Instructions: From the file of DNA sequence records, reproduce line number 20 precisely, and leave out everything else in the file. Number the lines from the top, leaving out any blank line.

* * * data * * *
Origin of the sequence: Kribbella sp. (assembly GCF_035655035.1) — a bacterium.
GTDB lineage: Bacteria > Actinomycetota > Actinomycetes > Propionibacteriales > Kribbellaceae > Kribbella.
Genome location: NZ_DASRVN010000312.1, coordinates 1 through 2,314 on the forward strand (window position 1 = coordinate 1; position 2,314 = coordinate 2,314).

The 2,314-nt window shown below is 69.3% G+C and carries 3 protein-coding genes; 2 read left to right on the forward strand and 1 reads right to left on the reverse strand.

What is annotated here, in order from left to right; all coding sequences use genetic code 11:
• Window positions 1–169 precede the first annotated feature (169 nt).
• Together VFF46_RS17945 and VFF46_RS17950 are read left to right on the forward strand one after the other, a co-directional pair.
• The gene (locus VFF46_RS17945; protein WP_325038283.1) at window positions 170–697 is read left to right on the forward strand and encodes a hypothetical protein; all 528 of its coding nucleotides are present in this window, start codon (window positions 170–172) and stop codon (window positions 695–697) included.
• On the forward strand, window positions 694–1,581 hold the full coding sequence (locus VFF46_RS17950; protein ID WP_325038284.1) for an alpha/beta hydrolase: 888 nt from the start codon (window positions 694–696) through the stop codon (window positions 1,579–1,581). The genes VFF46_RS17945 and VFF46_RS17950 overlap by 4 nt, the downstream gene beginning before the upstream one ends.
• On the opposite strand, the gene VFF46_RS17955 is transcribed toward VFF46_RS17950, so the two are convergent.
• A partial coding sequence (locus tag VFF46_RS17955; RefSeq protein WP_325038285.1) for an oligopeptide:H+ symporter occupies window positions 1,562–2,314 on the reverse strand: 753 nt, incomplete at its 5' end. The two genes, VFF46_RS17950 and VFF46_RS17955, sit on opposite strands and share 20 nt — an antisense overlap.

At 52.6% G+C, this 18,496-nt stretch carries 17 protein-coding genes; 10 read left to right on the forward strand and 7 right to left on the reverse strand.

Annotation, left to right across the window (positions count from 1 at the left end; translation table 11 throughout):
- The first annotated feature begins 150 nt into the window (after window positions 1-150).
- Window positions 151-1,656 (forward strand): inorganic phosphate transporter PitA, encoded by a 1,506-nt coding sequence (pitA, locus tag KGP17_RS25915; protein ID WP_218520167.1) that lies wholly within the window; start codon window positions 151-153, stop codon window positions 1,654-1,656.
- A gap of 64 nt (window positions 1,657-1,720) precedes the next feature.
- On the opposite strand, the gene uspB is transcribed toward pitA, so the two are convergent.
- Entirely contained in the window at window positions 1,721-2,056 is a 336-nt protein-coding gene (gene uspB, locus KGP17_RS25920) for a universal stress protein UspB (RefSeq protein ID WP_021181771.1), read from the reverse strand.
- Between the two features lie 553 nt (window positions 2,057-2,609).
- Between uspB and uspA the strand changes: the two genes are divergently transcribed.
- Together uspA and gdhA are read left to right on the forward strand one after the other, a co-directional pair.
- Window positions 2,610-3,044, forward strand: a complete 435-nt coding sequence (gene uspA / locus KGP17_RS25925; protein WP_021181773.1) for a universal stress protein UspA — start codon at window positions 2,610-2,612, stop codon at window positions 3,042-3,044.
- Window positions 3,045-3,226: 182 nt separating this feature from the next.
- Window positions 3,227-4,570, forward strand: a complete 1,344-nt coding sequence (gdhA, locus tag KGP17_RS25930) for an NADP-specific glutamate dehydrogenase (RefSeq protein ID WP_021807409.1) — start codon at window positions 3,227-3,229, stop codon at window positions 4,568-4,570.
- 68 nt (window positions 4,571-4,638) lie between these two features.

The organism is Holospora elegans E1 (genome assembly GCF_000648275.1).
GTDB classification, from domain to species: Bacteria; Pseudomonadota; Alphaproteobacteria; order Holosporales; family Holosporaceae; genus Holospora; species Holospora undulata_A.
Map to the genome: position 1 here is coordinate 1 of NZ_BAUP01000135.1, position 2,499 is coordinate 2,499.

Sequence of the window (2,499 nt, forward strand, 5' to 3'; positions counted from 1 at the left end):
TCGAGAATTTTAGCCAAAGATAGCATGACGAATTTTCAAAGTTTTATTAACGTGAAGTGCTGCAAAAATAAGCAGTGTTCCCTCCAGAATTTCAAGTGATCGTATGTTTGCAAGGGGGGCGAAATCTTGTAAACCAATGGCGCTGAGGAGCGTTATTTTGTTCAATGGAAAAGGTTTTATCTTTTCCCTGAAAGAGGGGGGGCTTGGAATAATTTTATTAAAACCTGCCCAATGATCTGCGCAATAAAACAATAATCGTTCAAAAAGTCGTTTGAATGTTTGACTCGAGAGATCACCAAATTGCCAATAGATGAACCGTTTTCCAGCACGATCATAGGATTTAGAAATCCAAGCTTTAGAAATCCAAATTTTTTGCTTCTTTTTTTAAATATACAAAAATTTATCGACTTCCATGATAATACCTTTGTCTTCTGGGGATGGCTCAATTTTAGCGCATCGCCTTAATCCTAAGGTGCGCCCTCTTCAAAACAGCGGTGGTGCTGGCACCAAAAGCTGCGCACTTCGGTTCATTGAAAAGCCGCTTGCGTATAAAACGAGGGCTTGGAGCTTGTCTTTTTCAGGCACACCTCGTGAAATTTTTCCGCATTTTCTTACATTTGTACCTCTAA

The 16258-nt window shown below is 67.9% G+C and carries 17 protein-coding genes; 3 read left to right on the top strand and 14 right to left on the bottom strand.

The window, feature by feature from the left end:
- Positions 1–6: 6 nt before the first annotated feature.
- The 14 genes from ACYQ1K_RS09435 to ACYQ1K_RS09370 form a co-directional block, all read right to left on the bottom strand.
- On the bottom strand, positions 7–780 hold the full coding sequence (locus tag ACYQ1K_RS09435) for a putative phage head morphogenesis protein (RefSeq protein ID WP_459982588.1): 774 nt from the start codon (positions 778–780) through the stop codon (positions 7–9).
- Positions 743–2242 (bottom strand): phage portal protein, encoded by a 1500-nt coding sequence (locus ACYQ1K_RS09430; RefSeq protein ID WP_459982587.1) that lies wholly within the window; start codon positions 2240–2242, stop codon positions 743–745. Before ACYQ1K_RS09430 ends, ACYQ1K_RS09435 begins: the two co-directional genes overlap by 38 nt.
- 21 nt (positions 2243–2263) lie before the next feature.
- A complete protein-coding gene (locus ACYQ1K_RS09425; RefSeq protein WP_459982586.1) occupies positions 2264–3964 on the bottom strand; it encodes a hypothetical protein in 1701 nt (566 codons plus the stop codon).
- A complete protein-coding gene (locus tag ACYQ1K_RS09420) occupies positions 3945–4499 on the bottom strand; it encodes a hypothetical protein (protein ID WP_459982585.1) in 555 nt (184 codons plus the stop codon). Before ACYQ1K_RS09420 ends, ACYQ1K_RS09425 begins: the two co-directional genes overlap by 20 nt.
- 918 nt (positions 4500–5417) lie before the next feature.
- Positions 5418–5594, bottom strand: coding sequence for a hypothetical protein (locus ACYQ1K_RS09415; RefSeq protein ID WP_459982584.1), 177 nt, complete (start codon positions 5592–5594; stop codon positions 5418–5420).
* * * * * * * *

- Between uspB and uspA the strand changes: the two genes are divergently transcribed.